However, the second issue is nowhere near as good an issue as the debut issue last month and I find that quite weird. It is as if there’s this big switch in direction, both narrative and art, and that just doesn’t jive so well with me. Going into the third issue next month, I expected a lot of forward momentum in this issue, but we get very little of it actually. There’s a pretty big twist to the story early on and then towards the end, so that redeems the issue overall, but I don’t think the writing here was on-point as it was in the last issue, and the art also seemed to suffer in a lot of places.
The two recent issues of Justice League Dark have fleshed out a story where the House of Mystery and the House of Secrets conspire to use the supernatural League for their own ends and the whole process ends up throwing the team out of space and out of time, scattered in different directions and quite aimless as such things are measured. I quite like this new arc since with it writer DeMatteis is able to develop the team even more and bring them all together with some returning former members. Quite exciting really.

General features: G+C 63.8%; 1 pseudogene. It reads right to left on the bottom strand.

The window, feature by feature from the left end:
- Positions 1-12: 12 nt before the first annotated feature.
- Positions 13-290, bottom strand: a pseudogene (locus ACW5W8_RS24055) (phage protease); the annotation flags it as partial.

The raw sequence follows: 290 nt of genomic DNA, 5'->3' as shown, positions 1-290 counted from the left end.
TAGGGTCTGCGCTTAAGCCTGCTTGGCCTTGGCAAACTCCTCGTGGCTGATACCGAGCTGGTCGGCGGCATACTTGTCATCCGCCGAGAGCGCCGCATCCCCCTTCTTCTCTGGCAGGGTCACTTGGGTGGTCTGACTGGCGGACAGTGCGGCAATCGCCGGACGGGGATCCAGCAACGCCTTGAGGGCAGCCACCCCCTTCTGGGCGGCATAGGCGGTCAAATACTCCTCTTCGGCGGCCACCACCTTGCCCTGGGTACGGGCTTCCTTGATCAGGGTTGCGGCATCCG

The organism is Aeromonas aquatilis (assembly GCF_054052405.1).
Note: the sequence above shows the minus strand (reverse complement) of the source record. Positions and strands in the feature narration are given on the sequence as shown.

Unlike Justice League Dark #35, the new issue focuses on a different set of characters as we follow their own adventures at the end of time and space, a time where the Earth has been left as a useless, lifeless rock for uncountable years, and a space where the entire planet is nothing more than a very loose collection of floating rocks. Quite an interesting setting for the specific members of the team featured here to go up against one of their direst enemies. Fairly good story combined with fairly good art means that this issue is another winner.
No “Magic 40″ this week since I wasn’t able to get around to a lot of the comics I wanted to get through this week, largely because I am traveling and in India for a cousin’s marriage. These things always take up a lot of time. I haven’t even had a chance to work on my NaNo novel these past two days!